Each round of ammunition is fired by igniting a primer contained within the round. There are two commonly used methods of igniting the primer. Some guns use electrical energy to ignite the primer, while other guns use a mechanical force. Accordingly, there are also two types of ammunition: electrically primed and percussion primed. Electrically primed ammunition must be fired with electrical energy and percussion primed ammunition must be fired with a mechanical force.

Certain rotary machine guns, including the 20-mm M-61A1 VULCAN, M-61A2 VULCAN, and M-197 models manufactured by General Dynamics Armament Systems, were designed to use electrically primed ammunition exclusively. These rotary machine guns are commonly used as part of the weapons systems on fighter aircraft. Some of these fighter aircraft are based on aircraft carriers using high-powered electromagnetic devices. It has been discovered that under certain conditions, radiation generated by on-board radar and communications equipment can ignite the electrically primed ammunition. When these conditions occur, the uncontrolled ignition of the 20-mm shells creates a serious safety hazard for those on board the carrier. To eliminate this safety hazard, the carrier-borne aircraft having weapons that require electrically primed ammunition must be retrofitted with weapons capable of firing electrically primed or percussion primed ammunition.

In light of the foregoing there is a need for a mechanism to allow an electrically fired rotary machine gun to fire both electrically primed ammunition and percussion primed ammunition.

SUMMARY OF THE INVENTION

Accordingly, the present invention is directed to a firing mechanism for a rotary machine gun that obviates one or more of the limitations and disadvantages of the prior art rotary machine guns. The advantages and purposes of the invention will be set forth in part in the description which follows, and in part will be obvious from the description, or may be learned by practice of the invention. The advantages and purposes of the invention will be realized and attained by the elements and combinations particularly pointed out in the appended claims.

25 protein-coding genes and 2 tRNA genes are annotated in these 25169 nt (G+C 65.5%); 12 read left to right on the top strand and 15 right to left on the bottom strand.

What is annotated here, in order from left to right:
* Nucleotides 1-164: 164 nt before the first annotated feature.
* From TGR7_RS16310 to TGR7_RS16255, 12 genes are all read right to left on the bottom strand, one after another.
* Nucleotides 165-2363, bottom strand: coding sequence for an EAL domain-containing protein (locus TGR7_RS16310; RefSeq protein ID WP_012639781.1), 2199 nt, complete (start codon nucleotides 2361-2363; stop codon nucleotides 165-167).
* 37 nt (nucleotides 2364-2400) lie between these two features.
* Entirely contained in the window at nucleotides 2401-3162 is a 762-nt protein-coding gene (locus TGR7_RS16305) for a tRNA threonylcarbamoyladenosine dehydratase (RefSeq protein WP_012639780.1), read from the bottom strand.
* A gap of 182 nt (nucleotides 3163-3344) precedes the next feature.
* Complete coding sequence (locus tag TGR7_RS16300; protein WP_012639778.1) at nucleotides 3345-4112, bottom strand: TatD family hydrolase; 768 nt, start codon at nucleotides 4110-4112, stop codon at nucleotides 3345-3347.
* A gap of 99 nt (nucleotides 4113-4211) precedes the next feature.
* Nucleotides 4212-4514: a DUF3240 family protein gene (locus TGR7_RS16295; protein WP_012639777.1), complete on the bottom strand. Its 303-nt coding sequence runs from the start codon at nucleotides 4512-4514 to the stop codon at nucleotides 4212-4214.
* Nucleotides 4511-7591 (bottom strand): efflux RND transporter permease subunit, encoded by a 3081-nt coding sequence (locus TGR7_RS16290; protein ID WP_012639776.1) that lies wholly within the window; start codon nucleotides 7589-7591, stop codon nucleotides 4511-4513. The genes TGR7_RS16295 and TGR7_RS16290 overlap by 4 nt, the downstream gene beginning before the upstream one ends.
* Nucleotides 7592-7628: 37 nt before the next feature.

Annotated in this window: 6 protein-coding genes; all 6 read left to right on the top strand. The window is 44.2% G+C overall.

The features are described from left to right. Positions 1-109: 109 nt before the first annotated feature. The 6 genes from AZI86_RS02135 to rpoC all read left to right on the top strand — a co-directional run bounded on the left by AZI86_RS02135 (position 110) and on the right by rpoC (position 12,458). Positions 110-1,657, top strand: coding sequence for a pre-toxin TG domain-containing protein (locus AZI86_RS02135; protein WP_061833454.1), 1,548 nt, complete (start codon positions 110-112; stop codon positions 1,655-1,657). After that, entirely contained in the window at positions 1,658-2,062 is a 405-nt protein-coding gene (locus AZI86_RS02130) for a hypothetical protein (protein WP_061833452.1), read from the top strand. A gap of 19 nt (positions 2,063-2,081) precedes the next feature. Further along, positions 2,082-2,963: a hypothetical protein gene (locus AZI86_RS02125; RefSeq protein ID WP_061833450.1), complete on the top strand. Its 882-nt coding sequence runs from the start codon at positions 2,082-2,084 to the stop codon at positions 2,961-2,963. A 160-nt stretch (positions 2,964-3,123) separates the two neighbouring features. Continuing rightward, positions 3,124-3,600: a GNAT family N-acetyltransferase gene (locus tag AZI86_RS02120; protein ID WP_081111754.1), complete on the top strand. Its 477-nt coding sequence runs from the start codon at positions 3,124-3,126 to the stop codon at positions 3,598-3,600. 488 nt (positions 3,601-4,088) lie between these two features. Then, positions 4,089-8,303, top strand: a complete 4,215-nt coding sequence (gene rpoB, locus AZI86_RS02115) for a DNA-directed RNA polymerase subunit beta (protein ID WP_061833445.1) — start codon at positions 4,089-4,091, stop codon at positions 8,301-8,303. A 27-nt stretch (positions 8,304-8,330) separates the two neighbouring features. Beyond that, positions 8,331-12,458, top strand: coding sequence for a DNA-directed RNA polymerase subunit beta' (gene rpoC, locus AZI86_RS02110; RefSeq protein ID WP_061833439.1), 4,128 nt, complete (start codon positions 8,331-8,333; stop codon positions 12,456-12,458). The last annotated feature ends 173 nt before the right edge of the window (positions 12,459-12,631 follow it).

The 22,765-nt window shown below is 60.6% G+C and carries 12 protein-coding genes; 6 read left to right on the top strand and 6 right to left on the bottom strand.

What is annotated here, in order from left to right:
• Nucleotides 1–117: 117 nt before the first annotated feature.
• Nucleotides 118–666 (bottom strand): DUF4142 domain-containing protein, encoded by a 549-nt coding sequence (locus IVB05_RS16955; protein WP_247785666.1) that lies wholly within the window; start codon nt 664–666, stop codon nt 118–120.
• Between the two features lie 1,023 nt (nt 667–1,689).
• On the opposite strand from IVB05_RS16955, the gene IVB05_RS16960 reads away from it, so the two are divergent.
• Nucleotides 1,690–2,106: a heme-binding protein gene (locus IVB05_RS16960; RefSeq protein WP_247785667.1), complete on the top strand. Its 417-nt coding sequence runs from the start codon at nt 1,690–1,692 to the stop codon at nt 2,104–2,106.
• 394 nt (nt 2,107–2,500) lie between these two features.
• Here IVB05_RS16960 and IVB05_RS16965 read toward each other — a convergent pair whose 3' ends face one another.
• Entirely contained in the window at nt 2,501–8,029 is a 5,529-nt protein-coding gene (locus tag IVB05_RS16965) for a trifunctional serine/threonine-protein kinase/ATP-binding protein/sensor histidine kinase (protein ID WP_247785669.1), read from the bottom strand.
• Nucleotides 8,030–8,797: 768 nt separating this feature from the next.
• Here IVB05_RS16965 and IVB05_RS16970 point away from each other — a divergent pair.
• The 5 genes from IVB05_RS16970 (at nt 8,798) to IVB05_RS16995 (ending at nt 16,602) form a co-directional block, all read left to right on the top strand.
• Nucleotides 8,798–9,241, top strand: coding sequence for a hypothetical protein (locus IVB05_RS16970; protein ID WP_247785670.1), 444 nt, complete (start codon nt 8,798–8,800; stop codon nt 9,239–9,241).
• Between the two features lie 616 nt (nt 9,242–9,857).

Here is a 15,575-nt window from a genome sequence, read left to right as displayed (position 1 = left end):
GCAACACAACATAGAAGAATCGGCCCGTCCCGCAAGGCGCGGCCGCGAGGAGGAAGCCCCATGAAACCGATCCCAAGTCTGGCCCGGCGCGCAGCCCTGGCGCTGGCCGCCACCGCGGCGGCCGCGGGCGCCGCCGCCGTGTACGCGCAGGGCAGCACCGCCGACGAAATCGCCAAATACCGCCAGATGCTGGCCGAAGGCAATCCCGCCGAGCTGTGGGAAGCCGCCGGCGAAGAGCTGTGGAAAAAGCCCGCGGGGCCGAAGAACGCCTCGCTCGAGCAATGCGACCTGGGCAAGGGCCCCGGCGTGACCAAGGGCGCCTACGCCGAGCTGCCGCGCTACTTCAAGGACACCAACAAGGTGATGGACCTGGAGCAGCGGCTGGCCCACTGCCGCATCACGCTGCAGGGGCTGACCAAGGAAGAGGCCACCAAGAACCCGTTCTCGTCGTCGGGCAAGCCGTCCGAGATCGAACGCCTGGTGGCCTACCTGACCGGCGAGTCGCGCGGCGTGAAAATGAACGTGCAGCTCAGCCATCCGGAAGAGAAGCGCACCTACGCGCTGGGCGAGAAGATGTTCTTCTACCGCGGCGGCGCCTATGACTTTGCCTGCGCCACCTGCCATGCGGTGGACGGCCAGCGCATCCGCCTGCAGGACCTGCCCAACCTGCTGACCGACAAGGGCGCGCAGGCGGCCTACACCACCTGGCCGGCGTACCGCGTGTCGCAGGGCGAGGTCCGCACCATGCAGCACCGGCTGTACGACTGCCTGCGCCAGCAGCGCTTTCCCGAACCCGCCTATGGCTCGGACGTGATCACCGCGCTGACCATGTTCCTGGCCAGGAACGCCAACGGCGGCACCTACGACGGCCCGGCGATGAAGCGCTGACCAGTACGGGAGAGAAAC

To attain the advantages and in accordance with the purposes of the invention, as embodied and broadly described herein, the invention is directed to a firing mechanism for a rotary machine gun that has a gun housing that rotatably mounts a rotor assembly. The rotor assembly is configured to receive a plurality of ammunition rounds and includes a plurality of firing pins. The firing mechanism includes a percussion system that is disposed on the gun housing. The percussion system is operable to engage and move each of the firing pins as the rotor assembly rotates to deliver a mechanical force to one of the plurality of ammunition rounds. The firing mechanism also includes an electrical contact that is connected to an electrical power source. The electrical contact is disposed in the gun housing to contact each of the firing pins as the rotor assembly rotates. The electrical contact delivers electrical energy to the ammunition round.

In another aspect, the invention is directed to a rotary machine gun that includes a gun housing and a rotor assembly that is rotatably disposed in the gun housing. The rotor assembly is configured to receive a plurality of ammunition rounds and includes a plurality of firing pins. There is provided a percussion system that is disposed on the gun housing. The percussion system is operable to engage and move each of the firing pins as the rotor assembly rotates to deliver a mechanical force to one of the plurality of ammunition rounds. There is further provided an electrical contact that is connected to an electrical power source and is disposed in the gun housing to contact each of the firing pins as the rotor assembly rotates. The electrical contact delivers electrical energy to the ammunition round.

It is to be understood that both the foregoing general description and the following detailed description are exemplary and explanatory only and are not restrictive of the invention, as claimed.

BRIEF DESCRIPTION OF THE DRAWINGS

The accompanying drawings, which are incorporated in and constitute a part of this specification, illustrate an embodiment of the invention and together with the description, serve to explain the principles of the invention. In the drawings,

FIG. 1 is a perspective view of a rotary machine gun including a firing mechanism according to the present invention;